‘There Are No Facts’ examines how algorithms and data are shaping the world we live in, influencing behaviour and colonising everyday life. These entanglements of people and data, code and space, knowledge and power are considered from the microcosm of our homes to the planetary extent of the Covid-19 pandemic. An intellectually stimulating examination of the effect this digital ecosystem has on the way we perceive truth, ‘There Are No Facts’ attempts to unpack and explain “the uncommon ground we share in a post-truth world”. From the weaponisation of social media to the proliferation of online fact-checking services and media-filtering algorithms intended to counter them; from the extraction of behavioural data to the statistical world of big data and machine learning, Mark Shepard tries to make sense of a world in which ‘ground truth’ is routinely supplanted by ‘ground fiction’.
If you analyse the way in which the public receives information, says Shepard referring to former US President Donald Trump’s inauguration attendance figures and the Covid-19 pandemic as examples, “data has become rhetorical”. He reminds me that this is exactly how data started in the Middle Ages when facts were immutable truths handed down by deities. But by the 19th century, scientific discovery meant that data started to have a closer relationship with evidence. What’s interesting about facts, he says, is that they have less in common with their internal validity than with the idea that they are socially assembled. Get enough people to believe something and it will become accepted as fact. Shepard cites authorities that have worked on the contrasting ideas of “on the one hand, the empiricism of the scientific method that produces objective reality, which is unassailable, while on the other there is human judgement that is separate and outside scientific processes”.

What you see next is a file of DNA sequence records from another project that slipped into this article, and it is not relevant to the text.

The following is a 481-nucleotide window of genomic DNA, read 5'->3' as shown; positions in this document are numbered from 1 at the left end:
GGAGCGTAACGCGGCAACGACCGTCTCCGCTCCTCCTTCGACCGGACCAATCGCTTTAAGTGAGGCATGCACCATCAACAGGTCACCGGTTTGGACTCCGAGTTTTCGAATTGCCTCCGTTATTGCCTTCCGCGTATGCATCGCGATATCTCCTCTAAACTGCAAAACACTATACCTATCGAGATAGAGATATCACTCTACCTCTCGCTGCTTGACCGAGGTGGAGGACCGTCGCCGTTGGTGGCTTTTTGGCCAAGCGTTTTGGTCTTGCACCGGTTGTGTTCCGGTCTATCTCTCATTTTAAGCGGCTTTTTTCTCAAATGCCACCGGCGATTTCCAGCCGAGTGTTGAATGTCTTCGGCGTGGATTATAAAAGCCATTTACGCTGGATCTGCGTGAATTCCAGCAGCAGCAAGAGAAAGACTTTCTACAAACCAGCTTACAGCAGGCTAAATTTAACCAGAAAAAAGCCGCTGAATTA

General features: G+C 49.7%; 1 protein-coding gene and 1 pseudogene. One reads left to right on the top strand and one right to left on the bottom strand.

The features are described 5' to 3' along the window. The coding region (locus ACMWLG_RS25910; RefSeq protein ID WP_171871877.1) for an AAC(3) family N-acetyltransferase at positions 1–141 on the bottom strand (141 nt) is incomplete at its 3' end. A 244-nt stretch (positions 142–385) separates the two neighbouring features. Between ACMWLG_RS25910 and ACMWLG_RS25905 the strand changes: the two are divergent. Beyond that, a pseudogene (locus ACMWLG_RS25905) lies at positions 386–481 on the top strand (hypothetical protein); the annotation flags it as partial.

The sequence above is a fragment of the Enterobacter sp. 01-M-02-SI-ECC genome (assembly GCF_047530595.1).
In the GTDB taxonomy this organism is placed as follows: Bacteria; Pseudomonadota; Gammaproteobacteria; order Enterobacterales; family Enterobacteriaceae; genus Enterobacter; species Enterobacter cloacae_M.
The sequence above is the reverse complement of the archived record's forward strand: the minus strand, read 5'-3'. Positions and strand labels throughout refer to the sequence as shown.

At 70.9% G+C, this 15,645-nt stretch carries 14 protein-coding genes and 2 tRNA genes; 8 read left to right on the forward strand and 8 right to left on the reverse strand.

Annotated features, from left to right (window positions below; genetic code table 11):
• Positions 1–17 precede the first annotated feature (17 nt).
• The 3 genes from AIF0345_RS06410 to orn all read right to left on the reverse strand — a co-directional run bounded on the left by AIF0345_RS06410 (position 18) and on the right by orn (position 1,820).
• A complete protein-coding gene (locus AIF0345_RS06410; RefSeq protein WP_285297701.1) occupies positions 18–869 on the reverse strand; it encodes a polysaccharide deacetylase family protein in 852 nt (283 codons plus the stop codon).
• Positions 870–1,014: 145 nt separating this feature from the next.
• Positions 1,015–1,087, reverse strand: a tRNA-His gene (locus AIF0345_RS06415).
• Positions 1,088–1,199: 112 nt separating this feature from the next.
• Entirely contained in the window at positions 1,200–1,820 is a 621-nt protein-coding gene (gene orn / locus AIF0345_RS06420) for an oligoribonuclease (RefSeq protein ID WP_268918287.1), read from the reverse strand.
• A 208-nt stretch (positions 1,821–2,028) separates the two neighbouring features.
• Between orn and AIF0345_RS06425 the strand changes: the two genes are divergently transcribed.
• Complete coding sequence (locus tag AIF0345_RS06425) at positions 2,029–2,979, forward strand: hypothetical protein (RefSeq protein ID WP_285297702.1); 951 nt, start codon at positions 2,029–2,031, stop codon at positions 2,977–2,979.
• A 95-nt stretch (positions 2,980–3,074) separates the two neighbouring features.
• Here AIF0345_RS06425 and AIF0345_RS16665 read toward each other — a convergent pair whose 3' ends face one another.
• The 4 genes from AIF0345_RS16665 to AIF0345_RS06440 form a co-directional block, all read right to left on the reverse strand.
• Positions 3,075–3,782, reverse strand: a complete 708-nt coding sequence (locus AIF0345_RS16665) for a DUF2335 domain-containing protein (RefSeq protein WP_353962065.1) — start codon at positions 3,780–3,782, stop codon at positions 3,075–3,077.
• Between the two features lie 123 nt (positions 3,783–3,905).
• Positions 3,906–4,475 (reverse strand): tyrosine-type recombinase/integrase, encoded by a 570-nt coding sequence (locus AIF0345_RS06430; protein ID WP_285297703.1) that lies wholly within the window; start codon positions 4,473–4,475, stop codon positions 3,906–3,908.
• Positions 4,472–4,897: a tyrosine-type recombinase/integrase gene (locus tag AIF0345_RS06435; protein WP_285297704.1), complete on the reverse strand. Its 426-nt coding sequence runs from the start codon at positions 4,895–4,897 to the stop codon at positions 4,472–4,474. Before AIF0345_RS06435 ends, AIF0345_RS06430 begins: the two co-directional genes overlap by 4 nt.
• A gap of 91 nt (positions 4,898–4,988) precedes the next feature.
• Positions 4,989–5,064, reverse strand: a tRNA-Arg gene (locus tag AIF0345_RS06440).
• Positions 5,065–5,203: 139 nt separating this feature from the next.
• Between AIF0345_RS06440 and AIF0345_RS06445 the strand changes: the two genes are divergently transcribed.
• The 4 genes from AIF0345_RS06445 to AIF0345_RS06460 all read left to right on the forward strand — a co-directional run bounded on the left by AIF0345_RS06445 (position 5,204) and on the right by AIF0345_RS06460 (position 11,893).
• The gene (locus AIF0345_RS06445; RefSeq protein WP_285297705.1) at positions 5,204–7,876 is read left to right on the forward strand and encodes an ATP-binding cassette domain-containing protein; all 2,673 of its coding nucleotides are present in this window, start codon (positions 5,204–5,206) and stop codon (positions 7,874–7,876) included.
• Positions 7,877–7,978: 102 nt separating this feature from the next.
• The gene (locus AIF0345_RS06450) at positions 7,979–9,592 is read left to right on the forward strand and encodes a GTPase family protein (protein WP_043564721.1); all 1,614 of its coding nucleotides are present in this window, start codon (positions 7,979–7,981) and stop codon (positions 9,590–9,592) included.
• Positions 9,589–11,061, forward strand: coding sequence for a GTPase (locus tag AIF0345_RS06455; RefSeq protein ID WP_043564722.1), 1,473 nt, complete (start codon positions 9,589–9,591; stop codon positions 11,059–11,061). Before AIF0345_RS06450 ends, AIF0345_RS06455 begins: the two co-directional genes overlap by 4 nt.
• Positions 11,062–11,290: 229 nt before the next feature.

This is a concept that Trump grasped instinctively when one of his first acts as President was not to deliver policy, but to manipulate the public’s perception of how well attended his inauguration was (see extract). Let’s be clear, Shepard says, “politicians have lied forever, and they don’t need machine learning to do that. But what we do need as a society is to get better at how we can discern truth claims versus falsehoods.” If fact, Trump’s deception was rudimentary in that all he wanted to do was edit some photographs in order to create the illusion of popularity. It’s just that to get his version of the event to as many people as he could as quickly as possible, he also needed to harness the power of social media. Which is precisely why the echo chamber effect of digital platforms is so potent. As Shepard points out: “Research has shown that tweets containing false statements spread six times faster on Twitter than those containing truthful ones, and contrary to conventional wisdom, it is primarily humans, not bots, who are responsible.”